And while social democracy may be more resistant to the rise of fascism than American-style capitalism, it is far from an impenetrable barrier. Brazilians just experienced a decade of social democratic rule, only to elect perhaps the most fascist leader in the world. And fascism is rising in the model social democracies of Sweden and Germany.
So, if we want to stop the spread of fascism, we will need stronger medicine than socialism; and if we want to save democracy, socialism can only be part of the answer.
The Nobel Laureate Amartya Sen has argued that markets are integral to freedom. They facilitate personal development by opening up a range of career choices. And they provide countless opportunities to develop and explore personal tastes and to express our deepest interests.
Moreover, markets tend to spur economic growth, and almost every growing economy eventually democratizes, because economic development produces personal freedoms, the realization of which leads to the demand for greater political freedoms.
But markets do not arise naturally and free of human interference. They require public infrastructure like roads and railways, regulations against abuse and nepotism, tort and anti-trust law, and if workers are to be productive, public health and education systems.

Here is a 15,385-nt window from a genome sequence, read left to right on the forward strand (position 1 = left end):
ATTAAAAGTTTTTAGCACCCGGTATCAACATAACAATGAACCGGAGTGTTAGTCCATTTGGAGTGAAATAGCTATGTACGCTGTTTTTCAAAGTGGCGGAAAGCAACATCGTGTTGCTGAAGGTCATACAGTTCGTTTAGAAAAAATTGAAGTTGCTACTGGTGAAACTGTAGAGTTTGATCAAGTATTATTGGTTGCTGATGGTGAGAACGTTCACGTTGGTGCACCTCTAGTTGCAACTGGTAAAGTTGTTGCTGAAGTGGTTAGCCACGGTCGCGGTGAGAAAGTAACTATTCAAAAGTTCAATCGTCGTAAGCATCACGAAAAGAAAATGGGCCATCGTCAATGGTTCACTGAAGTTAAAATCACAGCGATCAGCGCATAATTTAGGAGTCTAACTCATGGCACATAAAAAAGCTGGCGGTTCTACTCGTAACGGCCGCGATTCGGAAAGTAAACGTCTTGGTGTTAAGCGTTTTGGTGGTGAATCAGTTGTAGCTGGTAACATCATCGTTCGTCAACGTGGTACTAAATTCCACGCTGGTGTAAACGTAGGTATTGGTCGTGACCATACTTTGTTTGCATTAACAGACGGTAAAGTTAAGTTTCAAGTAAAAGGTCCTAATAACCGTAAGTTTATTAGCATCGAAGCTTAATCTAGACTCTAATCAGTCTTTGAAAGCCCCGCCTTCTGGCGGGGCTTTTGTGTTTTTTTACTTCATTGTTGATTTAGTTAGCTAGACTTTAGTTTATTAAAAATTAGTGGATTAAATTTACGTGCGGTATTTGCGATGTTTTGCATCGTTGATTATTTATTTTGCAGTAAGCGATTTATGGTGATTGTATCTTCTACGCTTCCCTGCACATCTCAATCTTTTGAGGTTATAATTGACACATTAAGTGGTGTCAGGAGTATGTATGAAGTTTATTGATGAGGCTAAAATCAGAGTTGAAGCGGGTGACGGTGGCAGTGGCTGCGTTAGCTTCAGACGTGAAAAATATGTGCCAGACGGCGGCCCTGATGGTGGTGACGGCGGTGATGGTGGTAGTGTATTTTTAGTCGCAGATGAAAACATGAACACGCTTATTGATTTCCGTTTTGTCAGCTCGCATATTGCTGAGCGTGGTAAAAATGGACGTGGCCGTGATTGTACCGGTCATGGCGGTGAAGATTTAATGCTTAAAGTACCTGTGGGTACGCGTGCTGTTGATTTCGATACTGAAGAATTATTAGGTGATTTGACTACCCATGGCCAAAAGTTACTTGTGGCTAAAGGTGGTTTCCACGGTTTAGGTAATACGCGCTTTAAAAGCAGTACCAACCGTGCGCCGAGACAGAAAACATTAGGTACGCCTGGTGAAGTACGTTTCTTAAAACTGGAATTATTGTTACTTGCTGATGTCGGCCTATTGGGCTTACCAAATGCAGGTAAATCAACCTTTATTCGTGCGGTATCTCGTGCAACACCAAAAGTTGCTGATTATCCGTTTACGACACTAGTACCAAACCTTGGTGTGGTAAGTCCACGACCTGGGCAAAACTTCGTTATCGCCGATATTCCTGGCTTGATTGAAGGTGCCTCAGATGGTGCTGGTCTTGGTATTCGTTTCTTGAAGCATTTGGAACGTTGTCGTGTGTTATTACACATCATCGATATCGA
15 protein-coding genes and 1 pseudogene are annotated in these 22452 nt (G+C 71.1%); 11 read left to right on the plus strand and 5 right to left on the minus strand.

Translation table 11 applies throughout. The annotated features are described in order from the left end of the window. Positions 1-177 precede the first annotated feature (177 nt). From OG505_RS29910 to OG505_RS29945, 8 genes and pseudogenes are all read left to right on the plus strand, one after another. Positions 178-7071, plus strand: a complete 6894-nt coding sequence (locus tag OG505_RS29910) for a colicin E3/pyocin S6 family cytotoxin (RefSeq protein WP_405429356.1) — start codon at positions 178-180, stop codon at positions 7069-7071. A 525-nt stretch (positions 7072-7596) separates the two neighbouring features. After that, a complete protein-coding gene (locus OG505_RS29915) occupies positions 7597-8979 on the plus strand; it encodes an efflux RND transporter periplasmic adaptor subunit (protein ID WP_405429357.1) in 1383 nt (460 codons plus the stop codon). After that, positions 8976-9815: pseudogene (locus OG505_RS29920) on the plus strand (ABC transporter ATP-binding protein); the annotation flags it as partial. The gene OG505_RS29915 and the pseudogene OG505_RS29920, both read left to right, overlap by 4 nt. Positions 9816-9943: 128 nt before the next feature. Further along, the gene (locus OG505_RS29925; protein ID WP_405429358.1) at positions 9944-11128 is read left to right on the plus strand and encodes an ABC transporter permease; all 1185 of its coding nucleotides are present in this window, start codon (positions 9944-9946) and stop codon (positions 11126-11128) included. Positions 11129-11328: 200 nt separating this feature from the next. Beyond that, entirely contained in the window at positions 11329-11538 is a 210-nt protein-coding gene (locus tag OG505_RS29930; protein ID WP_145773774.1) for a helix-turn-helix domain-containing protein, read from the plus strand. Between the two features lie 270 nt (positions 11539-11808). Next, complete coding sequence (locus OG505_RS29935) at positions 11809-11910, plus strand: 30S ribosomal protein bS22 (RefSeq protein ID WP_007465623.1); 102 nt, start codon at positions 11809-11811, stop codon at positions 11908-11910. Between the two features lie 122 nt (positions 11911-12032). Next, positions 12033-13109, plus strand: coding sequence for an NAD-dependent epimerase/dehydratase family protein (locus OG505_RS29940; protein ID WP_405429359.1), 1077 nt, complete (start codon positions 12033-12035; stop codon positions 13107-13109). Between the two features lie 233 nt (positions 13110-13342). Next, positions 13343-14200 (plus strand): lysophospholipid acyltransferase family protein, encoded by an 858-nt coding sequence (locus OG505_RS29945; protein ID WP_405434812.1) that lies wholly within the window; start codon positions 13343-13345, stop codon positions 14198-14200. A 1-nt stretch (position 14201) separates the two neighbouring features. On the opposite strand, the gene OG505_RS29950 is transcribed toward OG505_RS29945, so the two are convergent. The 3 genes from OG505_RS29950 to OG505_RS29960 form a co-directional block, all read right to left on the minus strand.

The modern era has yet to produce a stable democracy that does not possess a market economy. And some of the most stable democracies, like the United Kingdom and Australia, are the most capitalistic. But there is a striking difference between market economies and what the moral philosopher Michael Sandel labels market societies, where corporations shape the culture.
Hence, capitalism threatens democracy not simply by producing inequality and oligarchy but by undermining the relations that bring people together in common cause.
Market societies are an assault on human dignity, for everything that is meaningful is transformed into a means of making a profit. And this transformation of autonomous individuals into consumer automatons strains the bonds that make democracy possible.
Market societies produce a special kind of inequality, which leaves people clamoring to restore their dignity. And they all too often seek it in any demagogue who promises to turn the system of moral valuation on its head. Hence, capitalism threatens democracy not simply by producing inequality and oligarchy but by undermining the relations that bring people together in common cause.
Accounting for the threat of inequality will require renegotiating the relationship between markets and democracy. Campaign finance reform can halt the growth of oligarchy, but reform should strike at the source inequality itself, for if democracy is to work, citizens need to feel in it together.
And yet, socialism cannot stop the rise of fascism if it fails to halt the slide of market economies into market societies. If socialism is going to save democracy, it needs to bring about equality without snuffing out freedom, and it needs to respect the role of markets without letting them dominate society.
It is a tall order demanding an intelligent and heroic response a socialism suited to its twenty-first century challenges.